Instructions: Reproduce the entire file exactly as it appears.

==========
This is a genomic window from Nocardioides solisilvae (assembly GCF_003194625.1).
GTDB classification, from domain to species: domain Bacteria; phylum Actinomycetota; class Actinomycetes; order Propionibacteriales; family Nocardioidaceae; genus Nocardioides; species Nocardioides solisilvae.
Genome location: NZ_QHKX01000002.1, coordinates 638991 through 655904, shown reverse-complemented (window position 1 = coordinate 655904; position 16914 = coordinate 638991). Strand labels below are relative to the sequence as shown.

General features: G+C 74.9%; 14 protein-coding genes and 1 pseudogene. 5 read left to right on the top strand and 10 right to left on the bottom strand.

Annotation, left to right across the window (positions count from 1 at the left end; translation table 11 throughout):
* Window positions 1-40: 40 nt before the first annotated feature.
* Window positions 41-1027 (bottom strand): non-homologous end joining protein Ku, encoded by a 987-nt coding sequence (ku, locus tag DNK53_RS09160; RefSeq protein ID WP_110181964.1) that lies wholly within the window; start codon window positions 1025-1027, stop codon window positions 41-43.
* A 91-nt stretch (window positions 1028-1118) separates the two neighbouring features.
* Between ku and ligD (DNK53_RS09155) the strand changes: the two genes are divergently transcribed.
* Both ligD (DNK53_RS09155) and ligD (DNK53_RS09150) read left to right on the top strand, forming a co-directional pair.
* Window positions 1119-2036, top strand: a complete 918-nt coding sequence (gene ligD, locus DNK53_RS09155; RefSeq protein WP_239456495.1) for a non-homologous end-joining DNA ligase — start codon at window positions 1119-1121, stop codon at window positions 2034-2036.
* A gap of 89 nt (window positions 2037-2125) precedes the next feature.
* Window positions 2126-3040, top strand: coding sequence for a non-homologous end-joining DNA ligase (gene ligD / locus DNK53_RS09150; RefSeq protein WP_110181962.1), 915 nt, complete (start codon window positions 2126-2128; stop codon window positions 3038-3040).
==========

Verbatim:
This is a genomic window from Nocardioides solisilvae (assembly GCF_003194625.1).
GTDB classification, from domain to species: domain Bacteria; phylum Actinomycetota; class Actinomycetes; order Propionibacteriales; family Nocardioidaceae; genus Nocardioides; species Nocardioides solisilvae.
Genome location: NZ_QHKX01000002.1, coordinates 638991 through 655904, shown reverse-complemented (window position 1 = coordinate 655904; position 16914 = coordinate 638991). Strand labels below are relative to the sequence as shown.

General features: G+C 74.9%; 14 protein-coding genes and 1 pseudogene. 5 read left to right on the top strand and 10 right to left on the bottom strand.

Annotation, left to right across the window (positions count from 1 at the left end; translation table 11 throughout):
* Window positions 1-40: 40 nt before the first annotated feature.
* Window positions 41-1027 (bottom strand): non-homologous end joining protein Ku, encoded by a 987-nt coding sequence (ku, locus tag DNK53_RS09160; RefSeq protein ID WP_110181964.1) that lies wholly within the window; start codon window positions 1025-1027, stop codon window positions 41-43.
* A 91-nt stretch (window positions 1028-1118) separates the two neighbouring features.
* Between ku and ligD (DNK53_RS09155) the strand changes: the two genes are divergently transcribed.
* Both ligD (DNK53_RS09155) and ligD (DNK53_RS09150) read left to right on the top strand, forming a co-directional pair.
* Window positions 1119-2036, top strand: a complete 918-nt coding sequence (gene ligD, locus DNK53_RS09155; RefSeq protein WP_239456495.1) for a non-homologous end-joining DNA ligase — start codon at window positions 1119-1121, stop codon at window positions 2034-2036.
* A gap of 89 nt (window positions 2037-2125) precedes the next feature.
* Window positions 2126-3040, top strand: coding sequence for a non-homologous end-joining DNA ligase (gene ligD / locus DNK53_RS09150; RefSeq protein WP_110181962.1), 915 nt, complete (start codon window positions 2126-2128; stop codon window positions 3038-3040).